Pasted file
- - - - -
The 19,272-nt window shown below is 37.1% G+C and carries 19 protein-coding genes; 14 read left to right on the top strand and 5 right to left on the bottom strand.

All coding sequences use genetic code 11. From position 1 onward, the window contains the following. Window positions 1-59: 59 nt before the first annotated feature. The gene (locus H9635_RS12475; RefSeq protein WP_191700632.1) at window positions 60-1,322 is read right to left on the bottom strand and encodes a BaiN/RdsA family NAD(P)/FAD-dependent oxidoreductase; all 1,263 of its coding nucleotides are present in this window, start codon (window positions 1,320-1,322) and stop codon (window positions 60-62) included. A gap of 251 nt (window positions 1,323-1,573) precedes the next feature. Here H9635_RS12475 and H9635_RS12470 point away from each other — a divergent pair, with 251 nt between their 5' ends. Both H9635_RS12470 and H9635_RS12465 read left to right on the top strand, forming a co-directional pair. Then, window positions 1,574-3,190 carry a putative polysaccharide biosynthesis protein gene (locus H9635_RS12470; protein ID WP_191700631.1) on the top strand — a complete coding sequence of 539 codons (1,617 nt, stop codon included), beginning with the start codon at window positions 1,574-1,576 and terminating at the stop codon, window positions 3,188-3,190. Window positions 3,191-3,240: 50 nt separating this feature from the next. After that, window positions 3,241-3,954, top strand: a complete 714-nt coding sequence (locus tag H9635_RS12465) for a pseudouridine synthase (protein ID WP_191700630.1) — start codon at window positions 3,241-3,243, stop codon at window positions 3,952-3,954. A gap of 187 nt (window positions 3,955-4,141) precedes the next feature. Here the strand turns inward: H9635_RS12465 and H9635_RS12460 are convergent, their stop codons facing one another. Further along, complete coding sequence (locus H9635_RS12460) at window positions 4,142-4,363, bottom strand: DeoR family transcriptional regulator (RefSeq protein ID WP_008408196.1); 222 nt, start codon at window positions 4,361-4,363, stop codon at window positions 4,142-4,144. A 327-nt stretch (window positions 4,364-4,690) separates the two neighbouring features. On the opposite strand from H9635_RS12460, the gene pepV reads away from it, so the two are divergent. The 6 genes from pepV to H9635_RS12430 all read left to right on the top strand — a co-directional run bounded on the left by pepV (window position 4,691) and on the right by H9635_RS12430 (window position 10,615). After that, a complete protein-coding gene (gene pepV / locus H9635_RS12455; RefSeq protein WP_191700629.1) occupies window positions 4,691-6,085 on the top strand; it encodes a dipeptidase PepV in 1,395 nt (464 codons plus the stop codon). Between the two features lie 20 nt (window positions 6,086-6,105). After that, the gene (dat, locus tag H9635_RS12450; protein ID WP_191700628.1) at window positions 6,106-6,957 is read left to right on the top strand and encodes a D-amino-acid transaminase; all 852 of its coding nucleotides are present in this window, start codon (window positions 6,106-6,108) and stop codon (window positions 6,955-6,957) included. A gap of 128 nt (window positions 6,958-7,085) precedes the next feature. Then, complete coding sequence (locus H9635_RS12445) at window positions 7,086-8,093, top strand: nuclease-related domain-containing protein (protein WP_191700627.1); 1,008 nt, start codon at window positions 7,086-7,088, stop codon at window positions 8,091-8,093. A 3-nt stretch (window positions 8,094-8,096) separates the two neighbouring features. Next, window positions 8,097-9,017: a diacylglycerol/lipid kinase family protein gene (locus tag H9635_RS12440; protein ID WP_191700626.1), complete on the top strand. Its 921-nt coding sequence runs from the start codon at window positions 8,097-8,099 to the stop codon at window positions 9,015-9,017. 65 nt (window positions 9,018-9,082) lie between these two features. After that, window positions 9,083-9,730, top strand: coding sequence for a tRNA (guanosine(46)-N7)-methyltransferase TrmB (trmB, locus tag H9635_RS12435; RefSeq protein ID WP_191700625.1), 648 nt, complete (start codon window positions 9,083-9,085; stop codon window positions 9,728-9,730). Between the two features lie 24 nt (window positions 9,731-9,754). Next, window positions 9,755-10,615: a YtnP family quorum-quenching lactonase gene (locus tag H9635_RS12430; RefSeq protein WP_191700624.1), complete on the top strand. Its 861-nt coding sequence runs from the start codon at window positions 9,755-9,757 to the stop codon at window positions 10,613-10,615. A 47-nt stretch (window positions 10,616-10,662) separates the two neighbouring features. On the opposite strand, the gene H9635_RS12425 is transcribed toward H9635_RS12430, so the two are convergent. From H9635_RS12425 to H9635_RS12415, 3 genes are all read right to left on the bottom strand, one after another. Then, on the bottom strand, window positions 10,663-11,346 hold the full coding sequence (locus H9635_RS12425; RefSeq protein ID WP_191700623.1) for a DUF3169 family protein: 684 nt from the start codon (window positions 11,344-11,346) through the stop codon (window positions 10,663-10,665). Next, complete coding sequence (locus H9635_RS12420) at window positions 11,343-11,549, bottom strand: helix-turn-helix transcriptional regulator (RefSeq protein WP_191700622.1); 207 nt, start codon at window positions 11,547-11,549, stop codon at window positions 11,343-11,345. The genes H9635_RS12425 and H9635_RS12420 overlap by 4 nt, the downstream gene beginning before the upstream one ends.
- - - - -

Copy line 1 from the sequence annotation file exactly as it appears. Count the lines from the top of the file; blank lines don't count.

The 19,272-nt window shown below is 37.1% G+C and carries 19 protein-coding genes; 14 read left to right on the top strand and 5 right to left on the bottom strand.